Monday night was a wonderful night. The Nashville Predators advanced to the Stanley Cup Finals, nobody else got injured, and Corey Perry, Ryan “Sorry not sorry” Getzlaf, and Ryan “Am I in Johansen’s head yet?” Kesler all were sad.
Nevertheless, the Predators probably didn’t deserve to win Monday night. Thank goodness for Pekka Rinne and Colton Sissons playing unbelievable hockey.
The Anaheim Ducks out-shot the Nashville Predators 41-18 on the night, with the Predators only registering four shots on goal in each of the first two periods.
Two points here: the Predators simply were dominated by the Ducks on the shot counter, although we already knew that. Second, see that section by the end of the first period? The Predators had a five minute powerplay during that point in time. Here’s more info on the Predators’ powerplay:
The Predators simply never seemed to cleanly enter the Anaheim Ducks’ zone on the powerplay. It has been a problem since round two against the St. Louis Blues. By this point in time, one has to be wondering if the Blues found the blueprint to beating the Predators’ powerplay and other teams are copying it. It’s tough to practice a powerplay because the penalty killers on your own team know exactly what to do against you, but the Predators need to find some way over the next few days to gain entry into the opposing zone.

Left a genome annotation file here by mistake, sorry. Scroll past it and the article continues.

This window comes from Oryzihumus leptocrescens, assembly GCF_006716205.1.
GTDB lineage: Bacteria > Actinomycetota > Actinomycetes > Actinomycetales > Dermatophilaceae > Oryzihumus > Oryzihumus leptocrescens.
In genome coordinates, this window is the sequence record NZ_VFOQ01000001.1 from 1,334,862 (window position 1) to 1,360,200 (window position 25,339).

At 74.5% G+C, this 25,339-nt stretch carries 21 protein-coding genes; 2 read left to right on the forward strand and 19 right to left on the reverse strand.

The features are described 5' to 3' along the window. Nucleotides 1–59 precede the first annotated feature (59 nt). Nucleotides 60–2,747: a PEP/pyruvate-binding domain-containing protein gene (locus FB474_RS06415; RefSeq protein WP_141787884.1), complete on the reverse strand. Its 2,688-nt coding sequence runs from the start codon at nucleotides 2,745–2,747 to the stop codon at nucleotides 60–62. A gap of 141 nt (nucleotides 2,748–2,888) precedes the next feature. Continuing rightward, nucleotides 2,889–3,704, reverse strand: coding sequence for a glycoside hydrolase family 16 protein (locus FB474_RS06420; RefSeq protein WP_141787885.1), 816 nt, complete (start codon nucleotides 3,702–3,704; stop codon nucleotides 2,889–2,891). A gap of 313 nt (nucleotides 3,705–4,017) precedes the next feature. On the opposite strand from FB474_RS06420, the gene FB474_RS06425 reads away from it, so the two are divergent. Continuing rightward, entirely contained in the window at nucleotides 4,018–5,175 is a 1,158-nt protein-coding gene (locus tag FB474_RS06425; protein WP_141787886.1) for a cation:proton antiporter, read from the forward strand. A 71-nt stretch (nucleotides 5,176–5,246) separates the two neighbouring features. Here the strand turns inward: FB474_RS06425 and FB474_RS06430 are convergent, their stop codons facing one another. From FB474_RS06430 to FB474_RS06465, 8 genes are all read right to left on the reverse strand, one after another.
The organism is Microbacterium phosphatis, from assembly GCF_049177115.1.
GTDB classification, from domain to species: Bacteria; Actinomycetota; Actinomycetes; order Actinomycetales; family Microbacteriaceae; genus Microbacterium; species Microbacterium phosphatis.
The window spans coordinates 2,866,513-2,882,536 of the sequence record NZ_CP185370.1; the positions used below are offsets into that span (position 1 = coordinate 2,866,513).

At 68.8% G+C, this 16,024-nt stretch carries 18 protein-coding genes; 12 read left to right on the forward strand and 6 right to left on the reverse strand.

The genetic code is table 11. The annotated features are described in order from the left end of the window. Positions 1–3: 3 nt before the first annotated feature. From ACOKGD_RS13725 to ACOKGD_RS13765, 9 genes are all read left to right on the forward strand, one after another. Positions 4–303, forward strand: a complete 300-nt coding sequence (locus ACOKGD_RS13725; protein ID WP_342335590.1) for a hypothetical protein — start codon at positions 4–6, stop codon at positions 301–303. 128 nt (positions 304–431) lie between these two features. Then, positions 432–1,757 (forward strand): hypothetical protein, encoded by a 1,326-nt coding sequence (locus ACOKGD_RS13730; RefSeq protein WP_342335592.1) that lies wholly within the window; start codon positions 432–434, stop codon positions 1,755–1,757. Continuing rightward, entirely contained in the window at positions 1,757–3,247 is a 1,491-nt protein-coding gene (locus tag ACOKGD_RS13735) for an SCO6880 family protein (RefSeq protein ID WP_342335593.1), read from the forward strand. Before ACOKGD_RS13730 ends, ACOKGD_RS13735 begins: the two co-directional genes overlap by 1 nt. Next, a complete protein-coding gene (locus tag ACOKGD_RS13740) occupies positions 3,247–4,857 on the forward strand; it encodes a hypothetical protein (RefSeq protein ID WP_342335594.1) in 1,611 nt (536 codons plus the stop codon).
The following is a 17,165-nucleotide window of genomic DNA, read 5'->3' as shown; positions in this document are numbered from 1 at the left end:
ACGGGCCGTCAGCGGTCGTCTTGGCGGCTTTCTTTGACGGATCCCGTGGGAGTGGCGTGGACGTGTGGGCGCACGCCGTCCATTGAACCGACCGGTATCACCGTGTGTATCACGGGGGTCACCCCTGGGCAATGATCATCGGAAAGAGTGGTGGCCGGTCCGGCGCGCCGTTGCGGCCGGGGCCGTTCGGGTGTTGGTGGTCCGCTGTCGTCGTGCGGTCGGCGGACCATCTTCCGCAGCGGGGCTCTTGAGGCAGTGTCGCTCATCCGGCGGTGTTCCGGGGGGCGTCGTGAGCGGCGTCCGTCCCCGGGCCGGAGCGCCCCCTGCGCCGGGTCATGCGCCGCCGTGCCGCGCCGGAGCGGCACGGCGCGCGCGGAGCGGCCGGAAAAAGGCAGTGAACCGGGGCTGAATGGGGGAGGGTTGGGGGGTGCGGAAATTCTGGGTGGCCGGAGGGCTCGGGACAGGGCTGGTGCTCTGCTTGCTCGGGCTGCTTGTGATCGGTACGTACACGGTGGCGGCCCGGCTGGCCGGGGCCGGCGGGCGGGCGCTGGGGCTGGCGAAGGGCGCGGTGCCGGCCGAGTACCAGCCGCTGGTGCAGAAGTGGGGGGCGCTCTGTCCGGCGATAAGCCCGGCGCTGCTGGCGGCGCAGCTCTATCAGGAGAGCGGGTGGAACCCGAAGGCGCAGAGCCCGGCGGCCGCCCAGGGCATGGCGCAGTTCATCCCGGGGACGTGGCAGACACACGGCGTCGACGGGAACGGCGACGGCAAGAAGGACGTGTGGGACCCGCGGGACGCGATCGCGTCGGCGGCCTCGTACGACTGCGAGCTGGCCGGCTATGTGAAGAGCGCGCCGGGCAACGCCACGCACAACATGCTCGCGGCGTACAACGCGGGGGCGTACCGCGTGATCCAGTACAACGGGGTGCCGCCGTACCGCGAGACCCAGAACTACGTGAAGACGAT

Moreover, for all of the hype that the Predators defense has been getting as shutting down opposing top lines, it didn’t look to be the case that way on Monday. Remember how great the Predators defenders have been at preventing opponents from getting into the slot? Pekka Rinne had most of his work come from the slot on Monday.
When people talk about Pekka Rinne stealing this game for the Predators, this explains what they mean. It wasn’t 41 soft shots from the points and side boards that Rinne faced; it was 41 shots mostly coming from the area of the ice with the highest percent chance of going in. If it were 41 shots getting to Rinne from the walls and points, then the defense would have at least been playing well in their own zone. That was not the case on Monday.
In 5v5 situations, the Predators had a Corsi-for of 34.4% while the Ducks were at 65.6%. Putting up a sub 35% Corsi-for is a recipe for disaster, which is almost what happened on Monday night. They managed to keep high danger chances about even, but still forced their goaltender in too many tough situations: the Ducks had nine shot attempts in high danger areas, according to Natural Stat Trick.
The Predators more than earned their first ever Stanley Cup Finals berth and they more than deserved their first ever Campbell Bowl (and maybe should have touched it?), but they need to spend some time with a chalkboard and some x’s and o’s before game one of the Finals.